Payment can take many readily familiar forms – cash or check. It can also include credit cards, debit cards, Paypal, barter, etc. Cash and check are pretty straight forward. Any artist can take those.

Credit Cards

If an artist is a little more sophisticated they can also take credit or debit cards. Basically this is an arrangement where the client can charge their purchase to their existing credit cards. With a little effort, an artist can get a merchant account and start taking credit cards. We found on average, that the ability to take credit cards boosted the individual sales amount as well as boosted the number of sales by about 30%. Not to shabby Buy Cashapp verified Account!


A twist on credit cards, and a easier way to become a credit card merchant , for an artist, is to open a Paypal account. With Paypal you can take credit cards, travelers checks, etc. through your web site. Also can be used in a pinch for a sale that pops up at the studio. Very handy. Paypal is only good though if you make sales through your studio, near a computer.

If, as an artist, you do art/craft shows you will need to have a conventional merchant account though a bank. You can become a “paper” merchant – one who takes credit cards and physically calls each sale in. This is different from the normal merchant who just swipes a credit card through a credit card reader and the card is automatically verified.


Finally, barter. Barter is a hard mechanism to get right. For us it has worked well a couple of times, but you have to have the right ingredients. You first have to have two equally willing parties. Dumb as that sounds, most times one side of the barter arrangement is more keen to do the deal than the other side. There should be an established price for services from both sides of the arrangement. For instance, we did a barter about 7 years ago with a vet. We traded some art (which was priced at our normal standard price) for veterinary services (which were also priced at his normal price). This worked out well for both parties since the vet loved our work and we loved his services. He got the artwork he wanted for his business and we got a credit on our account that we used up over several months. A very good way to go.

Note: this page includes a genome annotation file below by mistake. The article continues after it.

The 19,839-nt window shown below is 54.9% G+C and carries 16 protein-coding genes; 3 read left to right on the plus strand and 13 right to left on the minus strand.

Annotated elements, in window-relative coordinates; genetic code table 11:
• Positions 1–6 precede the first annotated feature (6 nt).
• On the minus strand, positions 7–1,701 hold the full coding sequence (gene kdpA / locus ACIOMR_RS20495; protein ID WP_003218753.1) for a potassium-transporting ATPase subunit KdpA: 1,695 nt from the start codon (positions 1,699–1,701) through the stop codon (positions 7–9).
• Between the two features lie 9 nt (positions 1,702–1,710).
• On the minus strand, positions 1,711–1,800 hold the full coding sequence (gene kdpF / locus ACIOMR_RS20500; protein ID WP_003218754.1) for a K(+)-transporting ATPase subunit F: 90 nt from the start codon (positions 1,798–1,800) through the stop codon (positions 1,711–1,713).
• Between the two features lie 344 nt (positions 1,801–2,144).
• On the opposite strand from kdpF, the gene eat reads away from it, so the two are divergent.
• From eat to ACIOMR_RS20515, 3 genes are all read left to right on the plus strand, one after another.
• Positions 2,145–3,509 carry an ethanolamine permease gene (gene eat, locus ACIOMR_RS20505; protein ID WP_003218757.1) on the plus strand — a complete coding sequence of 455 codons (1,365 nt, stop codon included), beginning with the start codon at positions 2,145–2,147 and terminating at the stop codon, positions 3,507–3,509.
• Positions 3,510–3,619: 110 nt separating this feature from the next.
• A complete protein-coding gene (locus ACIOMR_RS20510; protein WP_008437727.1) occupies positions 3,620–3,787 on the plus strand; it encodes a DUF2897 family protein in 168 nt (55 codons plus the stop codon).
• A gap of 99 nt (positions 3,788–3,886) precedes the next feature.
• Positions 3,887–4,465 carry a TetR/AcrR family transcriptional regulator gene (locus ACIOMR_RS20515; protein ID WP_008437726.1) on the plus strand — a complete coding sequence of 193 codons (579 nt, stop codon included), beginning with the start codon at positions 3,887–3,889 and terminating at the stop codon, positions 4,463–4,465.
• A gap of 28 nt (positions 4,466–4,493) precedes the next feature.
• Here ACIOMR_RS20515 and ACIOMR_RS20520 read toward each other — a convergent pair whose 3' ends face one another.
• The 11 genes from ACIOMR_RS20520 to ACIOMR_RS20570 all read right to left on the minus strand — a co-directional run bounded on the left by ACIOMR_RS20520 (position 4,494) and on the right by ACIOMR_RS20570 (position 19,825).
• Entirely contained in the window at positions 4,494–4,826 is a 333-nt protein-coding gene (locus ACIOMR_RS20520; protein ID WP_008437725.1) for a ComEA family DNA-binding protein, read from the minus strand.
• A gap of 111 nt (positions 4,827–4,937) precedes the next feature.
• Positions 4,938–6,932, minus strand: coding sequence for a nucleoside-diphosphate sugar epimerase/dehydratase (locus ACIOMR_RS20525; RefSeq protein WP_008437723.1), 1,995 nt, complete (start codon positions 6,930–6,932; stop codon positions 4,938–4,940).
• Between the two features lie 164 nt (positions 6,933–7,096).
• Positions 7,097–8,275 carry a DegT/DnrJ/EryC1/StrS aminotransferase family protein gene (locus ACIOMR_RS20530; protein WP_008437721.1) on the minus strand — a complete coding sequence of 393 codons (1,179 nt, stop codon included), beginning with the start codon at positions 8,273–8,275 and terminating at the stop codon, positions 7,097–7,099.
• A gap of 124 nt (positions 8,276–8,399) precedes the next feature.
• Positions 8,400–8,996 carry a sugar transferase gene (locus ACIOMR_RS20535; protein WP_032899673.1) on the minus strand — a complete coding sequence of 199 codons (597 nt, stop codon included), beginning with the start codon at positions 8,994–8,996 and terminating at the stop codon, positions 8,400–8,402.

Most times though, barter is used by people in an unequal transaction when the value or prices of services are murky. The artist usually comes out poorly, we have found. To illustrate, a client comes in and wants to barter for some art. You have done no business with them but they are eager to “do” a deal. The client wants a custom artwork and wants to trade accounting for your business for a year. Sounds good. As an artist you can spend more time doing art and less doing accounting. “What a deal” turns into a Faustian bargain.

After the artwork has traded hands, the accountant wants to change your accounting style from single entry (the simplest) to double entry (a much more complicated method). Next they become quite imperial in their demands that you do all the accounting for your business their way. Then when tax time comes, they make out your income taxes poorly, and give you very poor advice about paying Social Security taxes. All of this causes you to do the years taxes over your way and refill out the income tax forms. A very poor barter. This can happen, so be forewarned.

Those are the main ways we have found to pay for artwork. We prefer anything that is a cut and dried transaction. Also a cut and dried transaction gives both parties what they want now, for the client: artwork now – for the artist: money now. Barter can get messy because to utilize the full extent of the services for the artwork sometimes the party with the artwork decides that they have paid enough and gets rid of the remaining credit. Makes for hard feelings in the next transaction.